The Santa Monica City Council inched closer at its biweekly meeting on May 10 to develop 127,000 square feet of Downtown land on Arizona Avenue between Fourth and Fifth streets, as the council members considered using the City-owned property for activities such as shopping, tourism, even ice skating as the beating pulse of the municipality’s thriving commercial and tourism core.
Among the specific uses for the lot the visioning process considered included several shops and restaurants, a meeting space, and a boutique hotel. Just the same, corporate and residential tenants would also fill in apartment units and office space. Planning Director Eileen Fogarty told the council it was important to meticulously plan out the property’s use, considering its ideal size and location.
“This is a three-acre contiguous site in the heart of our Downtown,” Fogarty said, adding the City-owned land is larger than comparable uses of public spaces, such as New York City’s Rockefeller Center or Pioneer Square in Portland, Ore. “It can be a catalyst for the future of Downtown. So it’s very important, as we look together at this site, that we do it right.”
As for doing it right, a pair of community meetings were held in March to garner local input on how residents envisioned the space being used, factoring in circulation issues and the immediate area’s history.
The property would still take several years to develop, however, as specific plans have yet to manifest. City staff said the project is still in its planning phase. Still, the council had a sneak peek into what could potentially fill in the City-owned property, as a design consultant presented several images of potential uses, including doubly using the central open space for general recreational activities during the spring and summer months but then be converted to an outdoor ice skating rink in late fall and into winter.
Amidst the clamorous excitement in considering the potential uses of the property on Fourth Street and Arizona Avenue, Council members considered a few minor hiccups. Council member Bobby Shriver cautioned that the city not blur the line between property owner and developer. He added it was perfectly acceptable to work with professional developers in cultivating potential uses for the site on Arizona Avenue. New York City’s Rockefeller Center, he pointed out, was designed and built by a private developer, not by a city council.
“I know we all have an anti-developer kind of feeling here, but the truth is … (developers) are the creative people who created most of the places (such as Rockefeller Center or Pioneer Square),” Shriver commented. “Why are we a better developer than a developer would be?”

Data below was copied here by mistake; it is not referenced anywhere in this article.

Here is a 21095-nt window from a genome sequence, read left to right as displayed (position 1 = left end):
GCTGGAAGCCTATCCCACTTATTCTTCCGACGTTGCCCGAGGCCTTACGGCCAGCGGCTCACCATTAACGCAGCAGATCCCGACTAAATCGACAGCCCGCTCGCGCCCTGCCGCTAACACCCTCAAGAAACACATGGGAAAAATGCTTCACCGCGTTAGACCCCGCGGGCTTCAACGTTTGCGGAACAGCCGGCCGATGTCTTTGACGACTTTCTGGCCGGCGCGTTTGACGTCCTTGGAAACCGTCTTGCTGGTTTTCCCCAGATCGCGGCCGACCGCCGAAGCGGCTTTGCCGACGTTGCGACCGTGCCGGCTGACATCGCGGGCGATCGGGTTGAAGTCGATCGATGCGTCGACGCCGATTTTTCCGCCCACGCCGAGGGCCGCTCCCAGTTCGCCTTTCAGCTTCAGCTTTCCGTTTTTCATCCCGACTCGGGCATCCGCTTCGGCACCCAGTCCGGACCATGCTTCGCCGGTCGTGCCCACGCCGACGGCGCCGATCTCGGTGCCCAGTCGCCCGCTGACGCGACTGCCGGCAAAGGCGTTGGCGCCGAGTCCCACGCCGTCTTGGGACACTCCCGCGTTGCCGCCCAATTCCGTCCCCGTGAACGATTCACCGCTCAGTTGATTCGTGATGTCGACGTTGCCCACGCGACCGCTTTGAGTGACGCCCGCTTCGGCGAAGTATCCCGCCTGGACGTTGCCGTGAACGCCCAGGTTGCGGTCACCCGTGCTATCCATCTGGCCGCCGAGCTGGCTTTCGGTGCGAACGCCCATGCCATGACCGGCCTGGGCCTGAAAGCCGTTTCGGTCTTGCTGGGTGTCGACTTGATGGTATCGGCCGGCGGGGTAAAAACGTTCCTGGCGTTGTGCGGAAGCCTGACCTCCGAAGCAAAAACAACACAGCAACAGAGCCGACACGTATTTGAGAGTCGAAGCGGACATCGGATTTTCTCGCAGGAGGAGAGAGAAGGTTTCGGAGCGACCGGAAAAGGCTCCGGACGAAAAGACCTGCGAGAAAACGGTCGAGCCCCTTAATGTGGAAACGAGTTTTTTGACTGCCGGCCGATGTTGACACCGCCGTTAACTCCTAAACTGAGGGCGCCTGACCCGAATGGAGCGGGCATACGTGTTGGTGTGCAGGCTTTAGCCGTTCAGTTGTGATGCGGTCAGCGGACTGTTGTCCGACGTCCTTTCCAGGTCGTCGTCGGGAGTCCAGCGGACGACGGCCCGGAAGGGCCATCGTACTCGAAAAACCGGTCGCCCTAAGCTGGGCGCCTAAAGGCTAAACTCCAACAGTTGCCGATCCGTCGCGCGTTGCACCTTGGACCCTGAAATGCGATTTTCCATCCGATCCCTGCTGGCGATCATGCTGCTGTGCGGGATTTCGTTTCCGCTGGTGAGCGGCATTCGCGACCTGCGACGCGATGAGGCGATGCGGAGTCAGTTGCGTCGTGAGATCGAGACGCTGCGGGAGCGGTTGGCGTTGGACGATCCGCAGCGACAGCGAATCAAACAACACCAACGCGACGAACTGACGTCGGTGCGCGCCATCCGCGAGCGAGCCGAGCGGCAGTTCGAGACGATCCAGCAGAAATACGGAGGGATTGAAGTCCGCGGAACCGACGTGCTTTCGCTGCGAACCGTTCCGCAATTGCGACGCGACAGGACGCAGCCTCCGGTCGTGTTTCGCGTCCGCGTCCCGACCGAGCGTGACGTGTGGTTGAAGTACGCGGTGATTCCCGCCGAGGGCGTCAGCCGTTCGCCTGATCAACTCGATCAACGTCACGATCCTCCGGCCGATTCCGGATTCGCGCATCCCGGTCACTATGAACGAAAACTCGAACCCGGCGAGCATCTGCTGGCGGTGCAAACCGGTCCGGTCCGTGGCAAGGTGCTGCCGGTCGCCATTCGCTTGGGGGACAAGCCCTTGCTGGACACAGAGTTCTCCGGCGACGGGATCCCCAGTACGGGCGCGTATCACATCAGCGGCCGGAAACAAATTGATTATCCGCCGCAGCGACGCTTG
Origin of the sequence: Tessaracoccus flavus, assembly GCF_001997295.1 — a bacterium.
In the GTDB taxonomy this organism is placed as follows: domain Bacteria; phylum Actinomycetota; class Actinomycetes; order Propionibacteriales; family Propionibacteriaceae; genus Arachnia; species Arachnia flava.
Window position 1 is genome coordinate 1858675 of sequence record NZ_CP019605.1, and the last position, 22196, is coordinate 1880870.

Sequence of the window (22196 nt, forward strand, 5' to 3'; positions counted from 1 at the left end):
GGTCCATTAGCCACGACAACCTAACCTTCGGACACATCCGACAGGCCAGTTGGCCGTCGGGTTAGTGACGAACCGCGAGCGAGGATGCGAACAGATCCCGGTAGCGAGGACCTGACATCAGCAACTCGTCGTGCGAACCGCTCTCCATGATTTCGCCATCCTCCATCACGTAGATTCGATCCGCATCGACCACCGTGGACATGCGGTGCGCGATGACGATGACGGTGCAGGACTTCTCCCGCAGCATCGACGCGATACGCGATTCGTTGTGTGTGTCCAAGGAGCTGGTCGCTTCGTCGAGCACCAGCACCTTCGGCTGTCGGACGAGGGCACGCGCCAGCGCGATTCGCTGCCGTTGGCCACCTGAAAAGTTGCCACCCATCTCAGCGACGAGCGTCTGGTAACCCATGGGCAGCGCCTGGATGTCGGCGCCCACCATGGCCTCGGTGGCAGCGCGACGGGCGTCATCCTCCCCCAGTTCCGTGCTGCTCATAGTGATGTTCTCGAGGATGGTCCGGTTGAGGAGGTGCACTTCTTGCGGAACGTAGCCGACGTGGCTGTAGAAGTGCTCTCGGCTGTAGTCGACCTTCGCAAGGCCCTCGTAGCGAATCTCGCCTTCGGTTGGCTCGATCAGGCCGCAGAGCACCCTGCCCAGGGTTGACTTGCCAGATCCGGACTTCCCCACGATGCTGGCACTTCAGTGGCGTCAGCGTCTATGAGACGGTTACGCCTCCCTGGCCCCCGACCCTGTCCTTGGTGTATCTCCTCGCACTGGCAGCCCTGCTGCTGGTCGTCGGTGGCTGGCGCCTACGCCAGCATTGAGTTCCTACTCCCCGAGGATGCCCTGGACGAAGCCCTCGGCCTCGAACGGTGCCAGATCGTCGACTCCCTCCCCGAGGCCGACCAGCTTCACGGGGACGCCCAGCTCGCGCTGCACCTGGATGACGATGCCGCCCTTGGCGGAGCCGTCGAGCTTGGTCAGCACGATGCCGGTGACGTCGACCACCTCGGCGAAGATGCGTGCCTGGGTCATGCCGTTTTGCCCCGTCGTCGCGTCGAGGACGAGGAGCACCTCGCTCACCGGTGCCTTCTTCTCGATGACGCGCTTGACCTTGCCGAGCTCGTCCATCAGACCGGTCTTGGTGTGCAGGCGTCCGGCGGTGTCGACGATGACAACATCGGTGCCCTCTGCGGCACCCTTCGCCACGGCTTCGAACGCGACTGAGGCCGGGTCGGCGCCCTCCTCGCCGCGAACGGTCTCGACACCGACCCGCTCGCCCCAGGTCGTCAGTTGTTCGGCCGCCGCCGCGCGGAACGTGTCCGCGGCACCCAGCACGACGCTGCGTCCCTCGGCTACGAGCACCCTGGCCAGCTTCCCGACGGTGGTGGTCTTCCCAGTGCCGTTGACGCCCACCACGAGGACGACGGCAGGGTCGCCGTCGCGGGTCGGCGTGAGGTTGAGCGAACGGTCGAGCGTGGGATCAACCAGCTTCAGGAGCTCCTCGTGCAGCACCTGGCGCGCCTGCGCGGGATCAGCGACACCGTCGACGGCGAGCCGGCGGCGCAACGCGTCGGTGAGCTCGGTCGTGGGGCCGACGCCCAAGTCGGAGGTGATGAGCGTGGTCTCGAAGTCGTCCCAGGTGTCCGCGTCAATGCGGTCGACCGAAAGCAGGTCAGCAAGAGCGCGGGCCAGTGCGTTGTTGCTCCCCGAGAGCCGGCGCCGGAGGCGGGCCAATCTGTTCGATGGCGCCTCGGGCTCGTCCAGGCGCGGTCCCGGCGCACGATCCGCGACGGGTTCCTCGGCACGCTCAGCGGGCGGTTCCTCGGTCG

Creativity and developer sentiments aside, a bigger concern for council members are parking issues. A few council members saw the development of this City-owned land as an ideal opportunity to add some new parking spaces, especially in light with the loss of Parking Structure 3.
“This is an opportunity to build as much parking as we economically can,” Mayor Pro Tem Gleam Davis stated, recommending to staff to consider the possibility of building a subterranean parking structure beneath whatever is ultimately built on the property at Fourth Street and Arizona Avenue. Similarly, Council member Terry O’Day stated, “We should have no above ground parking whatsoever.”
Another cause for concern for both Davis and Council member Kevin McKeown was whether the planned development should include office space. Both were concerned the existence of office space would dampen the area’s energy, as many people would not fill the space after business hours.
As this agenda item was merely an update to the council on the visioning process of the City-owned space at Fourth and Fifth streets and Arizona Avenue, the board took no specific action. The next step in the process is a series of community workshops hosted by the Planning Commission and Downtown Santa Monica, Inc., to further gauge local input on best uses for the site. After community input is gathered and managed, the ideas will be presented to council, which will then turn around and commence searching for a developer.